What’s a guarantor for renting an apartment?
In the context of a lease, the landlord may ask for a guarantor, sometimes making it an essential condition for renting a place to live.
What’s the role of a guarantor? Who can be a guarantor? Why request a guarantor? What are the supporting documents? We’ll help you answer all these questions.
What’s a guarantor and what is their role?
When someone wants to rent an apartment or a house but the landlord doesn’t think their income is sufficient, a guarantor can be requested. Zoom in on their role!
Whether the landlord is the owner of the dwelling or a real estate agency, it is within their rights to ask you for a guarantor. The guarantor is a person who will vouch for you. This means that if you are not able to pay your rent or a portion of your rent, the guarantor will take over by paying the rent (or remaining portion of the rent) in your place. The person who agrees to be guarantor therefore agrees to pay your rent to the landlord.
The guarantor basically commits himself or herself on two levels:
- To pay your rent and your expenses in case of a failure on your part, as well as any interest on late rent payments.
- To pay any repair costs for any damage you are responsible for and for which you don’t have the financial means to have repaired.
As such, rent is guaranteed for the property owner. The guarantor is legally responsible for the payment of your rent and repairs if you run into difficulties. It provides financial security to the landlord, who is guaranteed to receive your rental payments regardless of your situation. In other words, if you don’t pay your rent, the guarantor will pay it for you, but you will be financially indebted to that person. The guarantor will then have recourse, namely to initiate a procedure to evict the property. Indeed, a guarantor is a support only in the event of occasional difficulties.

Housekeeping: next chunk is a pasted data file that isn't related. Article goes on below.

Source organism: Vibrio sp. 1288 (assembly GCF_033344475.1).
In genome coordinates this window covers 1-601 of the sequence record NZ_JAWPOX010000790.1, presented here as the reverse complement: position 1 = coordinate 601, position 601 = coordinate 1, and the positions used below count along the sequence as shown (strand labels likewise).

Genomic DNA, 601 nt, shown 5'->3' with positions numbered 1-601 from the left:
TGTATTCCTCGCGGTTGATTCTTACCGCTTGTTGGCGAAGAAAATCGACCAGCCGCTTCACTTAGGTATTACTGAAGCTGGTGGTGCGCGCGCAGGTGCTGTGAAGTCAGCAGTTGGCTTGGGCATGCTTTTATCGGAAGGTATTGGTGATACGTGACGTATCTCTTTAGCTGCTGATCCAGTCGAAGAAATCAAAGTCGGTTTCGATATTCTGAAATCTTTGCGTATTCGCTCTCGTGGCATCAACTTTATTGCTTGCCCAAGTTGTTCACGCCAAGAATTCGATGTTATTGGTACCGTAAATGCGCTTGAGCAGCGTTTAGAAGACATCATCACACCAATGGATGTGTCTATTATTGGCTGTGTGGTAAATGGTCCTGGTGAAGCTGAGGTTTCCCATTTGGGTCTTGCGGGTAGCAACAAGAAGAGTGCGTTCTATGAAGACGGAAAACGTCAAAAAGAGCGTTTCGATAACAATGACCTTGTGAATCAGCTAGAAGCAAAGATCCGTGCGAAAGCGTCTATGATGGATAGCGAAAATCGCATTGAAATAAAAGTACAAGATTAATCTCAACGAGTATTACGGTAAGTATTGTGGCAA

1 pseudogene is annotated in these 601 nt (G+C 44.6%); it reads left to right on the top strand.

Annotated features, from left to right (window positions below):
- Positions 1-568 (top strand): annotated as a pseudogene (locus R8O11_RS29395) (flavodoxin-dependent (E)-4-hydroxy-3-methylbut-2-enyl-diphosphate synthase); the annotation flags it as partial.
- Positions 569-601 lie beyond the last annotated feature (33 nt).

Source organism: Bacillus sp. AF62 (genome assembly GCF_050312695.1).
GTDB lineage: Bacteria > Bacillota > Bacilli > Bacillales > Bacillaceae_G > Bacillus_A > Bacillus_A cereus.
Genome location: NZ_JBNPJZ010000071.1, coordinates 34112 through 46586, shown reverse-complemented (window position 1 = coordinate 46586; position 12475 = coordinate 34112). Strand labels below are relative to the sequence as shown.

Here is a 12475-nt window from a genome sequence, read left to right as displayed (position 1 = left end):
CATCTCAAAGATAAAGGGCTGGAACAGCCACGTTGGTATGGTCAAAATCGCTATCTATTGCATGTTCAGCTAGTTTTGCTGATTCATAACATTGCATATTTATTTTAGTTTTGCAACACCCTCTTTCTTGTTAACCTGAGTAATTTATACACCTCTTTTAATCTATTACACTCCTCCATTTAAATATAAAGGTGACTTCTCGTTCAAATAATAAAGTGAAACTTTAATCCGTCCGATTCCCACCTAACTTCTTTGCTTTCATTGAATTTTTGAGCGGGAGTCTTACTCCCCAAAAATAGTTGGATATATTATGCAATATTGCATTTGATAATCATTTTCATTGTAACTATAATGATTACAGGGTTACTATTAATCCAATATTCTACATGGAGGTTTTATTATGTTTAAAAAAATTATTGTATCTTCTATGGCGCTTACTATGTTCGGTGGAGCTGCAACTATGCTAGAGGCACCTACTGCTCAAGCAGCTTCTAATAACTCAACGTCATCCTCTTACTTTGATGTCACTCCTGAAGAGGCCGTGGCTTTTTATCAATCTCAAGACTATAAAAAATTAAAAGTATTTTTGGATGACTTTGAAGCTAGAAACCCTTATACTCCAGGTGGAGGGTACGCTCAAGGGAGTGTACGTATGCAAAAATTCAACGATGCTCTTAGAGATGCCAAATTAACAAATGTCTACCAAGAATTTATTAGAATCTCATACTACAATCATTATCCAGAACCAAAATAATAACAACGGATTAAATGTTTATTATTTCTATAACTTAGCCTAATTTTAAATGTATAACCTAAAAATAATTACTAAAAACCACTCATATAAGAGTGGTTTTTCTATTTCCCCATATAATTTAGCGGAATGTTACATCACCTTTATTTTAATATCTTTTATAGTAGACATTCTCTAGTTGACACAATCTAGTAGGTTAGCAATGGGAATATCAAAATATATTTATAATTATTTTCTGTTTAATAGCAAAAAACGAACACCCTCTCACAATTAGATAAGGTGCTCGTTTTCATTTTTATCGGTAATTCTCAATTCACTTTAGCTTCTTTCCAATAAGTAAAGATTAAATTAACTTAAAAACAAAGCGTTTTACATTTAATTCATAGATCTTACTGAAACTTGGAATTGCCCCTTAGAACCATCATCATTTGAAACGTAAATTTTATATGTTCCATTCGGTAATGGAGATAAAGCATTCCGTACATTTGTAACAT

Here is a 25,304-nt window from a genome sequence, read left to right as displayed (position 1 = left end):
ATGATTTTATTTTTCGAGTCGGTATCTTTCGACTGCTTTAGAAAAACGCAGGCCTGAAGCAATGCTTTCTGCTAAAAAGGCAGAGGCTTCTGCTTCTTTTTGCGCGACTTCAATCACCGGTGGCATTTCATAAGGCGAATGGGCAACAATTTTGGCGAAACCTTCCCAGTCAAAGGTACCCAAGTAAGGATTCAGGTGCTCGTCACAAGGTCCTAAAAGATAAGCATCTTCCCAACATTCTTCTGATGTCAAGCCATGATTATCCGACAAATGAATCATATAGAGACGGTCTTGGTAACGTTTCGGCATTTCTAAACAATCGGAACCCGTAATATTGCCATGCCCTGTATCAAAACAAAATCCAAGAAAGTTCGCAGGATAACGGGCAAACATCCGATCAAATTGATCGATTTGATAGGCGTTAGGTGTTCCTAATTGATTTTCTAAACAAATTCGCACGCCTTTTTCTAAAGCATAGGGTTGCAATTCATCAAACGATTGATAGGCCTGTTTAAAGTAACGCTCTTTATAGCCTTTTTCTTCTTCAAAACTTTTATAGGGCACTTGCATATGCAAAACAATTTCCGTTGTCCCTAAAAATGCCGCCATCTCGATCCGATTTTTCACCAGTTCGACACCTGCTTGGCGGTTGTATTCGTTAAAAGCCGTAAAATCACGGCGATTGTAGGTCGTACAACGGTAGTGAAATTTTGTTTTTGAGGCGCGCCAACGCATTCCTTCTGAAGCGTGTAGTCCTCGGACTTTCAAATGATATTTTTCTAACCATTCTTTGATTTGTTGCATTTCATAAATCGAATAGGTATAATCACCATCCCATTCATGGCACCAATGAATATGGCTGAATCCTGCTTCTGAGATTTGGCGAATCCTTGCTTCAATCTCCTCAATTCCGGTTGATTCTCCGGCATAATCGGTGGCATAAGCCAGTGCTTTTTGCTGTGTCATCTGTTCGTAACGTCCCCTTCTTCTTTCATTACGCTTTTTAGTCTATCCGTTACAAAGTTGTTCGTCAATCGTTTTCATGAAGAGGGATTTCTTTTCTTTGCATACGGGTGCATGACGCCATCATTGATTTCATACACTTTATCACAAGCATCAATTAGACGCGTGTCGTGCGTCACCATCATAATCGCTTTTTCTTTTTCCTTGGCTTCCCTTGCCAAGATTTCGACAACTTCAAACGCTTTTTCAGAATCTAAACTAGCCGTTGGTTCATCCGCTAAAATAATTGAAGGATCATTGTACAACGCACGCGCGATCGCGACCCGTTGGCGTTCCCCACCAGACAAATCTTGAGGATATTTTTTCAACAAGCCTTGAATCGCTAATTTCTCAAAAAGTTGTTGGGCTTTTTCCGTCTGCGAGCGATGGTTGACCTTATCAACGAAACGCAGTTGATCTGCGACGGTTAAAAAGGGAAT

The guarantor is often a person close to the renter, whether a parent or grandparent, etc. For the owner or the real estate agency to accept that person as a guarantor, the person you choose must meet certain criteria. In particular, they must have a residential address in France. They must also have an employment contract, and their income must be three times more than the amount of the rent. If the person you choose as guarantor fails to meet one of these criteria, the landlord has the right to deny them as guarantor.
When can a landlord request a guarantor, and is it a legal obligation?
As the guarantor is acting as joint guarantor. It guarantees that the property owner will be paid their rent, so they therefore have the right to require it in certain circumstances and according to your financial situation.
In order to be assured, a landlord can ask for someone to act as joint and several guarantor for you in the following situations:
- If you are currently a student
- If you are not a citizen
- If you don’t have an income or if you don’t collect your income in France
- If you’re employed, but you’re in your probationary period
- If you’re employed, but if your income is not steady or consistent
- If your net income does not equal at least three times the amount of your rent
Having a guarantor is, however, not legally required, even if some owners make it a non-negotiable condition. A rental agreement can nevertheless be signed without you having a guarantor. But in reality, the vast majority of landlords require a guarantor, and sometimes even several in certain situations. It’s not mandatory, but it’s often very helpful if you want to have a better chance that the owner will rent to you.
Your guarantor’s commitment to the owner must be in writing, whether in the form of a private agreement or in the form of an official agreement drawn up before a notary. This agreement will be kept in the owner’s rental file, but the guarantor should also have a copy.
Here’s a list of supporting documents that the owner can ask the guarantor to supply:
- A form of id
- Proof of residence that’s less than three months old
- Most current tax returns
- An employment contract or any other document proving income
- Supporting documents relating to possible real estate revenues
- Proof of pension if the guarantor is retired
How to rent without a French guarantor Or with no guarantor
If you have no one who can be your guarantor, there are still things you can do. Among the specific measures allowing a future tenant to rent without a guarantor is having insurance in place of a guarantor. Indeed, various insurance companies offer insurance to cover unpaid rent, which offers the advantage of being available to the tenant.
To increase your chances and to facilitate your application being approved, this option could be of interest to you.